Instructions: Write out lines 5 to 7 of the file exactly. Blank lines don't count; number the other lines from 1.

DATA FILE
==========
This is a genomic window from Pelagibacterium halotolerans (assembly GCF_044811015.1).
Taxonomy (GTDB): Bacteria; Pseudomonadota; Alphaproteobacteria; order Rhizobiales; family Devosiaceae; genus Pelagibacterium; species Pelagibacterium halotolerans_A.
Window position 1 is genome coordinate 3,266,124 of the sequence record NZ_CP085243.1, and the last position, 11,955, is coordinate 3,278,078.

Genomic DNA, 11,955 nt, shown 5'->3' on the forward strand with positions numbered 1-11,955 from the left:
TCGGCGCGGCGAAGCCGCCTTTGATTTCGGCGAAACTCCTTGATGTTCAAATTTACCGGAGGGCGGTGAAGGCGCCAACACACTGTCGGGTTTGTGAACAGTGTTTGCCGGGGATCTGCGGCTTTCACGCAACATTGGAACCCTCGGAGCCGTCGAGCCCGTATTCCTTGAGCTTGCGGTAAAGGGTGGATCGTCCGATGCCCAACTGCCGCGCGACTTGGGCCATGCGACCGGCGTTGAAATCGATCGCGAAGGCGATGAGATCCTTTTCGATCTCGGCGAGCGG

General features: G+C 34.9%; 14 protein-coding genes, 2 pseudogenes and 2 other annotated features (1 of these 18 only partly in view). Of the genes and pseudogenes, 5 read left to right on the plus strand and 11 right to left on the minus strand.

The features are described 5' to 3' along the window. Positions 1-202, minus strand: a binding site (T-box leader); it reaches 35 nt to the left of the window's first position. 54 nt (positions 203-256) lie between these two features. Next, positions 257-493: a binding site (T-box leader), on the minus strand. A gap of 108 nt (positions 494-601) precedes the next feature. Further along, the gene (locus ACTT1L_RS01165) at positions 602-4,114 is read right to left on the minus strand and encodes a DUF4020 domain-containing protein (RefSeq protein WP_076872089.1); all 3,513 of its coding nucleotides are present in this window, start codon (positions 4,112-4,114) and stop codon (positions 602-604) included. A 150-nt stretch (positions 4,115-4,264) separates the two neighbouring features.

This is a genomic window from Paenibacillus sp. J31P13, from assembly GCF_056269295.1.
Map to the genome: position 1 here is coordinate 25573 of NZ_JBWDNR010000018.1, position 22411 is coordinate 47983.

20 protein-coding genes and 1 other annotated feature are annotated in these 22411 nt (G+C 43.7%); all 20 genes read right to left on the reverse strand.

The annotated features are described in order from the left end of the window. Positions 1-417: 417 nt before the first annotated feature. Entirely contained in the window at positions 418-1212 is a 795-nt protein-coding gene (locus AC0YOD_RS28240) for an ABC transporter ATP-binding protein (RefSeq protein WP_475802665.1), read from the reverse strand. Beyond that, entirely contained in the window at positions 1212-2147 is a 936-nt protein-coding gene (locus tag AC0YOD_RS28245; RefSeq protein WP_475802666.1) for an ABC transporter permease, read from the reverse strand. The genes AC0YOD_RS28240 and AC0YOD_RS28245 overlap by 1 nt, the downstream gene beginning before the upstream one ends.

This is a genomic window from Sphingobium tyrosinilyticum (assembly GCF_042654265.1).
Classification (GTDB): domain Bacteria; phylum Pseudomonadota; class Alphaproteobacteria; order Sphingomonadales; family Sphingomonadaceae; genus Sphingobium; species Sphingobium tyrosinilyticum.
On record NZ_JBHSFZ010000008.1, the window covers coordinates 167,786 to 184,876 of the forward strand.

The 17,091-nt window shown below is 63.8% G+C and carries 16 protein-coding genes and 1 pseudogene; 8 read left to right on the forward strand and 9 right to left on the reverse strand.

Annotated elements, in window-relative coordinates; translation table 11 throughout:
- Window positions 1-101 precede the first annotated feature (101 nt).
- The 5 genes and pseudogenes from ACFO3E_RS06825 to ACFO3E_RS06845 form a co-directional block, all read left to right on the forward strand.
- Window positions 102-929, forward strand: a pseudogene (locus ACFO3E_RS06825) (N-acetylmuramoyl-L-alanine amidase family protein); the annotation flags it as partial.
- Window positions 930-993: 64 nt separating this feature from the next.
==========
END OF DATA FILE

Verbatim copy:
TCGGCGCGGCGAAGCCGCCTTTGATTTCGGCGAAACTCCTTGATGTTCAAATTTACCGGAGGGCGGTGAAGGCGCCAACACACTGTCGGGTTTGTGAACAGTGTTTGCCGGGGATCTGCGGCTTTCACGCAACATTGGAACCCTCGGAGCCGTCGAGCCCGTATTCCTTGAGCTTGCGGTAAAGGGTGGATCGTCCGATGCCCAACTGCCGCGCGACTTGGGCCATGCGACCGGCGTTGAAATCGATCGCGAAGGCGATGAGATCCTTTTCGATCTCGGCGAGCGG

General features: G+C 34.9%; 14 protein-coding genes, 2 pseudogenes and 2 other annotated features (1 of these 18 only partly in view). Of the genes and pseudogenes, 5 read left to right on the plus strand and 11 right to left on the minus strand.

The features are described 5' to 3' along the window. Positions 1-202, minus strand: a binding site (T-box leader); it reaches 35 nt to the left of the window's first position. 54 nt (positions 203-256) lie between these two features. Next, positions 257-493: a binding site (T-box leader), on the minus strand. A gap of 108 nt (positions 494-601) precedes the next feature. Further along, the gene (locus ACTT1L_RS01165) at positions 602-4,114 is read right to left on the minus strand and encodes a DUF4020 domain-containing protein (RefSeq protein WP_076872089.1); all 3,513 of its coding nucleotides are present in this window, start codon (positions 4,112-4,114) and stop codon (positions 602-604) included. A 150-nt stretch (positions 4,115-4,264) separates the two neighbouring features.